Financial firms brace for Biden’s consumer agency chief
President Biden’s pick to lead the Consumer Financial Protection Bureau (CFPB) is expected to embolden the powerful agency with a more aggressive approach to how banks, lenders and debt collectors treat their customers.
The shift comes after progressives and Wall Street critics raged for years as Trump-appointed CFPB leaders weakened regulations, upended the agency’s structure and took a less combative approach to oversight and enforcement.
The ideological pendulum is now set to swing sharply to the left if Biden’s top choice, Rohit Chopra, takes over the agency.
Chopra, a member of the Federal Trade Commission (FTC) since 2018, was among the CFPB’s first senior officials and has pushed the envelope on how far the government should go to punish consumer abuse.
As the CFPB’s first student loan ombudsman, Chopra was a fierce critic of how servicers handled struggling borrowers. He later made headlines at the FTC for his condemnation of Facebook.
Progressives have hailed Chopra’s nomination and expect him to restore the bureau to the vision laid out by Sen. Elizabeth Warren (D-Mass.), who designed the agency as a special adviser to former President Obama.
“Throughout his career, Rohit has fought on behalf of American consumers, and I think he’s done so in a manner that is both forceful and deliberate,” said former CFPB student loan ombudsman Seth Frotman, who served with Chopra at the bureau.
“Rohit is the exact person for this moment in time to refocus the bureau on its core mission, which is to stand up for consumers,” he continued.
Republicans and industry advocates are bracing for Chopra’s more combative approach and the reversal of their work to rein in the agency during the Trump era, when it was most recently led by former Director Kathy Kraninger.
“One of Director Kraninger’s main priorities was trying to lower the political tension that the agency has always attracted,” said Brian Johnson, a partner at law firm Alston and Bird who served as her deputy CFPB director.
“I think the CFPB will remain a highly divisive and political agency. I hope that it doesn’t,” he added.
The CFPB has been a political flashpoint since its creation through the Dodd-Frank financial reform law signed by Obama in 2010. The agency was designed to regulate consumer financial products, oversee the companies that offer them and punish those that use unfair, abusive or deceptive practices.
Since the CFPB’s structure gives its director unilateral power over nearly everything it does, the agency is largely defined by the priorities of its leader.
Richard Cordray, the first CFPB director, used his perch to write strict rules, file well-publicized lawsuits against banks and lenders and issue frequent warning shots to the financial sector. His Trump-appointed successor, Mick Mulvaney, reversed some of that regulatory work, eased the CFPB’s supervision and installed political advisers to oversee operations that were previously led by career staffers.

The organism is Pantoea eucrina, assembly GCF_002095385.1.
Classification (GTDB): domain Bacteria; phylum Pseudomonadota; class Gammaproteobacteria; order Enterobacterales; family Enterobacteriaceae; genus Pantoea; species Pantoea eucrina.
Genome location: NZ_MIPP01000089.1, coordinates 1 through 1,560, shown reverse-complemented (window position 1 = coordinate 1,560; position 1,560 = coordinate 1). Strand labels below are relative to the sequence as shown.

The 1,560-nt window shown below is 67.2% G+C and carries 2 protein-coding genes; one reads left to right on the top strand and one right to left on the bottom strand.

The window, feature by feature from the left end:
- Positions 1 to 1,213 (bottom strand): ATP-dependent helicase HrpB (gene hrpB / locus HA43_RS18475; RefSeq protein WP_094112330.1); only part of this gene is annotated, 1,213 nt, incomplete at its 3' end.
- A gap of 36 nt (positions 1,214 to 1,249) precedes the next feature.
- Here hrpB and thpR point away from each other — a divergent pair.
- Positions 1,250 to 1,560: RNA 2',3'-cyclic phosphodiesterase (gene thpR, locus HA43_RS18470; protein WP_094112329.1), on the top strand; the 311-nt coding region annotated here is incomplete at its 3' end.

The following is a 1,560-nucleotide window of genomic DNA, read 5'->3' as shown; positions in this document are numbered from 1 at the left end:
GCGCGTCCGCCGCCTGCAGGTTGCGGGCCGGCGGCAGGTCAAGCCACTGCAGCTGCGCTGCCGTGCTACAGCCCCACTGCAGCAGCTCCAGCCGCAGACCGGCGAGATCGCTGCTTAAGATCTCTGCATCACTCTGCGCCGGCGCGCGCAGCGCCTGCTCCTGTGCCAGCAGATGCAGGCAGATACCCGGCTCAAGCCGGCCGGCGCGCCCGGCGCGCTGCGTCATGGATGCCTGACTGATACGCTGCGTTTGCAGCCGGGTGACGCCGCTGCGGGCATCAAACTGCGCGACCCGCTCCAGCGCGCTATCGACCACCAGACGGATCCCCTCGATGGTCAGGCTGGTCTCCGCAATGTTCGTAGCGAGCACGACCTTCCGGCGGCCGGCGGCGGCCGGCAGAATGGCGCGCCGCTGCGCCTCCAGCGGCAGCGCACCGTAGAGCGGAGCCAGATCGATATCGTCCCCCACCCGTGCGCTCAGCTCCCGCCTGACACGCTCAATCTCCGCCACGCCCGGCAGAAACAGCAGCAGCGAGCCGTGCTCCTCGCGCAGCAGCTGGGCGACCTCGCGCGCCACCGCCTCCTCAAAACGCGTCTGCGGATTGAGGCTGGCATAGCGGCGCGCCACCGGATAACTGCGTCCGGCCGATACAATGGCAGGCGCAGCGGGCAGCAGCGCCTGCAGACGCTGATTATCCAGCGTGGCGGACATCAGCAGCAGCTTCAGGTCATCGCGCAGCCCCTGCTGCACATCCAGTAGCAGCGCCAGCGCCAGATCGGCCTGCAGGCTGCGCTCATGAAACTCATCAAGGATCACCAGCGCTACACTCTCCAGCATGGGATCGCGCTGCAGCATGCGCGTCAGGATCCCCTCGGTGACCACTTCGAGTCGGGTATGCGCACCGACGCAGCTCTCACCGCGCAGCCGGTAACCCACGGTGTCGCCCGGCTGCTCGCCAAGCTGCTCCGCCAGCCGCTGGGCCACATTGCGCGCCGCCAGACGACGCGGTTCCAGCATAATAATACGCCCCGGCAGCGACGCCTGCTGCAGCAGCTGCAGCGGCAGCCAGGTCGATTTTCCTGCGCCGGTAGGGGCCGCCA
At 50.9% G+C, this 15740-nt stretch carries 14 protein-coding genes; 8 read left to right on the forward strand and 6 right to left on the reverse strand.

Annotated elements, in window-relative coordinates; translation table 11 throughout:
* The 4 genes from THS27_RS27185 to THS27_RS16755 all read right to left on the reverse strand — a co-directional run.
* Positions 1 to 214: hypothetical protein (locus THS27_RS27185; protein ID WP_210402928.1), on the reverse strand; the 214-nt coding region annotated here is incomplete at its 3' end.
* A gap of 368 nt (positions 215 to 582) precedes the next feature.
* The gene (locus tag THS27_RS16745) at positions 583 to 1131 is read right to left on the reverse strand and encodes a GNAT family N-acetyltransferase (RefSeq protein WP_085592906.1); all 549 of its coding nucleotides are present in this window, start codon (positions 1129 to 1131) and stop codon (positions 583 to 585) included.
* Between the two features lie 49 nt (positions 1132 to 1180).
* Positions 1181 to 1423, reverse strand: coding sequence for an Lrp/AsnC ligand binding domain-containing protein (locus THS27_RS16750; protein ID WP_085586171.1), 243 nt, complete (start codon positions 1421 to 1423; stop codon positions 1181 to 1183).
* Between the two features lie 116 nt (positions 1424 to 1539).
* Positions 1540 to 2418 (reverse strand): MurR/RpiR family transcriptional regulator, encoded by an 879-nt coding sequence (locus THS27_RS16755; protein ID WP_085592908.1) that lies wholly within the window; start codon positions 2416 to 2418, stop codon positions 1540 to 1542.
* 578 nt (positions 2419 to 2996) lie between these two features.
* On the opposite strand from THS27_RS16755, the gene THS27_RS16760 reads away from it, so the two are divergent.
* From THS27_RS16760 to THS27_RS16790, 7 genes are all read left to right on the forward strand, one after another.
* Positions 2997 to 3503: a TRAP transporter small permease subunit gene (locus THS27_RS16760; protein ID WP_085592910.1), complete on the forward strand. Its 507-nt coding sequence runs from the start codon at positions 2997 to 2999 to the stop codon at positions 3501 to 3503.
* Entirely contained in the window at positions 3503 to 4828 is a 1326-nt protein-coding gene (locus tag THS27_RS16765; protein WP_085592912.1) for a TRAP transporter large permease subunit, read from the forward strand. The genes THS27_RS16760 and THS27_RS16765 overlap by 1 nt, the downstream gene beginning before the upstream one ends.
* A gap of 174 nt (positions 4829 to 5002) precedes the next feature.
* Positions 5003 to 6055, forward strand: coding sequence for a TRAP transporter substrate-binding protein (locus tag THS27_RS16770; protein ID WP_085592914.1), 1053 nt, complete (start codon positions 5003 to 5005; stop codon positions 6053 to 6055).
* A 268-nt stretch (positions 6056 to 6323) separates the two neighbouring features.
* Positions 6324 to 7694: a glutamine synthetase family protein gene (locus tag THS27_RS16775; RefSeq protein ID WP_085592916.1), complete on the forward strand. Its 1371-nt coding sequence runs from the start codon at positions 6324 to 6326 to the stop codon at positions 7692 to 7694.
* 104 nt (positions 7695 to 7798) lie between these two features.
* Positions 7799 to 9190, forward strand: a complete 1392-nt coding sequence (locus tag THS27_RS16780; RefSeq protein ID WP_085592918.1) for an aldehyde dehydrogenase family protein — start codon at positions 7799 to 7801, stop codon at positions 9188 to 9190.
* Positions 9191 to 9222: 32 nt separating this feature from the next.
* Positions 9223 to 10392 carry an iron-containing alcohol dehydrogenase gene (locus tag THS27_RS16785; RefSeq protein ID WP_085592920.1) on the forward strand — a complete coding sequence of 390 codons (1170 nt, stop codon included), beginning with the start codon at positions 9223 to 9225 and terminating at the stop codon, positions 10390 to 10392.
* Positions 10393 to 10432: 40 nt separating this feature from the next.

And Kraninger, a Trump nominee, sought to split the difference with a low-key approach meant to reduce regulatory burdens without antagonizing her critics.
Both Chopra’s supporters and critics expect him to govern in the Cordray mold, unapologetically holding banks and lenders to strict standards while bringing back the CFPB’s crusading mentality.
“Biden’s decision to nominate Rohit Chopra will make Elizabeth Warren very happy,” said Rep. Patrick McHenry (N.C.), the top Republican on the House Financial Services Committee, in a statement last week.
“This is proof that the Biden team is pandering to members of the far-left who want to weaponize the CFPB to go after financial services companies they simply don’t like.”
Sen. Sherrod Brown (D-Ohio), the incoming chairman of the Senate Banking Committee who will preside over Chopra’s confirmation hearing, called him a “bold and experienced choice” that will “return the CFPB to its central mission.”
The committee has yet to schedule Chopra’s confirmation hearing.
Advocates for stronger financial rules have high hopes for Chopra.
Linda Jun, senior policy counsel at Americans For Financial Reform, said she hopes Chopra takes quick action to protect struggling Americans from any coronavirus-related financial woes, particularly those related to mortgage forbearance and credit reporting, but also unwind structural changes imposed by Republican leaders.
“His work at the FTC as well as the bureau has really shown that he is dedicated to the cause and has a lot of expertise to offer as far as protecting vulnerable consumers and making sure that his regulatory agency returns to its roots in a good way,” Jun said.
With their critics ascendant, the financial industry and their D.C. advocates are treading carefully and hope that the CFPB’s past is not prologue.
“The CFPB … should be an independent agency, free of presidential politics and an advocate for consumers, which requires a consistent, sustainable set of rules,” said Richard Hunt, president and CEO of the Consumer Bankers Association, in a statement.
“This whipsaw effect will stifle innovation and prevent consistent regulations.”
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